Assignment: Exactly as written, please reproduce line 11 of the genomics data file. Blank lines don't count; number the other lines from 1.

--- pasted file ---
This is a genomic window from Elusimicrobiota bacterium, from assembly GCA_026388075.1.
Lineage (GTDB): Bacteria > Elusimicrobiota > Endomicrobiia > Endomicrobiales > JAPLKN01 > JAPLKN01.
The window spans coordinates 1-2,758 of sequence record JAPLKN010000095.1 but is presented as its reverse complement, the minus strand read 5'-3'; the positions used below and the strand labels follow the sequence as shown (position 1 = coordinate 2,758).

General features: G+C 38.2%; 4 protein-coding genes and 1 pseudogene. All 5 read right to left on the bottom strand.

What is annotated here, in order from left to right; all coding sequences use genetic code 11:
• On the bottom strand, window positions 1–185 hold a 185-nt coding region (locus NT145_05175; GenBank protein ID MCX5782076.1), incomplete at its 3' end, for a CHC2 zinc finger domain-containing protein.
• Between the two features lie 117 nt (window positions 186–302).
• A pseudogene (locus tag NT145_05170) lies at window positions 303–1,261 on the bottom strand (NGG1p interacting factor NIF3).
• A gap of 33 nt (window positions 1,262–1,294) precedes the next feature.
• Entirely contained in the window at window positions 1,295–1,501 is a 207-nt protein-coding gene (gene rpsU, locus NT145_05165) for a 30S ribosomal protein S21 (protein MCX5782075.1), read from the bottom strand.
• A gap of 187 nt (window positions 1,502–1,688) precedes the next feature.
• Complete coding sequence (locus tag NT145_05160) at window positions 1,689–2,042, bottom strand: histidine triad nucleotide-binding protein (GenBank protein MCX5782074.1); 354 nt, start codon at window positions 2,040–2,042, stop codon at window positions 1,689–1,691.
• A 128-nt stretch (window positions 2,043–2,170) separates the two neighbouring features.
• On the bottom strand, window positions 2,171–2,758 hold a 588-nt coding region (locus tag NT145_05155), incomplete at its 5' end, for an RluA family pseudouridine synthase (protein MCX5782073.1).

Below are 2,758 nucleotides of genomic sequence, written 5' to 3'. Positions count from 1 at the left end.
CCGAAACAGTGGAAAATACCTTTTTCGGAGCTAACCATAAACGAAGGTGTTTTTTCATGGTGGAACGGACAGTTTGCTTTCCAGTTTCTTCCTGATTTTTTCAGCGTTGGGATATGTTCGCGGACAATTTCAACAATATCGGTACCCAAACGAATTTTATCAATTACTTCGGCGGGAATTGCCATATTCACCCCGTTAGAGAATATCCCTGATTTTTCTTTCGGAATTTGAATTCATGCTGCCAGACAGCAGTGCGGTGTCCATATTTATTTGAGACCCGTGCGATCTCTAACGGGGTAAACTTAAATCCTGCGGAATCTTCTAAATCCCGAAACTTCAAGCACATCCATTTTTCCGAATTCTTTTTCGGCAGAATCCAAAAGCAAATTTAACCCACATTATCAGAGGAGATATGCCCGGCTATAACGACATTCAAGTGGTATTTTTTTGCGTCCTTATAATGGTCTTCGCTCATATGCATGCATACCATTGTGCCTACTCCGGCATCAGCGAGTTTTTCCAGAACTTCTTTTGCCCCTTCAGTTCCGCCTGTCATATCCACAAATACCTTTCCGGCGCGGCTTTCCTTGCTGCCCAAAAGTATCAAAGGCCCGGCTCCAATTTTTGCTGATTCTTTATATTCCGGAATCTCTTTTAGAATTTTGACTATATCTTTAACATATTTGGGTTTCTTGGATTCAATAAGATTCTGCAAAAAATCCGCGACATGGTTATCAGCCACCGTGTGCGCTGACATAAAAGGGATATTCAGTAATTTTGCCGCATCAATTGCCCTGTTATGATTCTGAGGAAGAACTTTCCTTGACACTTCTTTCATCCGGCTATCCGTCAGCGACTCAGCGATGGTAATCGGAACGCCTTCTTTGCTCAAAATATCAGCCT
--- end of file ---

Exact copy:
• A gap of 187 nt (window positions 1,502–1,688) precedes the next feature.